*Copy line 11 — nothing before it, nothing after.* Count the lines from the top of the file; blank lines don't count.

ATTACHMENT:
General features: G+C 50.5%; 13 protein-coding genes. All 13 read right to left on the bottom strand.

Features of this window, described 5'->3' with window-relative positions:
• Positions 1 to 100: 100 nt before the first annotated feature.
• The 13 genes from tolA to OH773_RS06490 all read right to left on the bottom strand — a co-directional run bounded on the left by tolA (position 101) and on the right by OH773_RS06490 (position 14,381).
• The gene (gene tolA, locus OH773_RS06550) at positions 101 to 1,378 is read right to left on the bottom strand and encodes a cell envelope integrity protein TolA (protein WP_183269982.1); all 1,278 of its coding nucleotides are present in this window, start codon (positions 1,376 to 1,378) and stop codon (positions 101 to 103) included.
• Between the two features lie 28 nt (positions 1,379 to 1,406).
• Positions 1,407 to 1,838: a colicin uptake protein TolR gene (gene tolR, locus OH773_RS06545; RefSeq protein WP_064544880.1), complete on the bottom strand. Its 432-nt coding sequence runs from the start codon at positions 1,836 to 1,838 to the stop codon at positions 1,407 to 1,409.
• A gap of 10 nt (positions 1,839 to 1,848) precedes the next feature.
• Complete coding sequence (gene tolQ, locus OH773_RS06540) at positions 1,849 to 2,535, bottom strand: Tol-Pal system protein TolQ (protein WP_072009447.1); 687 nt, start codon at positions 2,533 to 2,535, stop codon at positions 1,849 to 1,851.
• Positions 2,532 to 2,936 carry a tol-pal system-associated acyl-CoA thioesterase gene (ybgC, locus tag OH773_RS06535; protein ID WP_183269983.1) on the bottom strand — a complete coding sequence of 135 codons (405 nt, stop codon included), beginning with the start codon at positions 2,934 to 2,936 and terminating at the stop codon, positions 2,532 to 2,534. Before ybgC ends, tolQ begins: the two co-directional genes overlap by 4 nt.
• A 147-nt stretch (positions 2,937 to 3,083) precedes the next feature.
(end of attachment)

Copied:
• A 147-nt stretch (positions 2,937 to 3,083) precedes the next feature.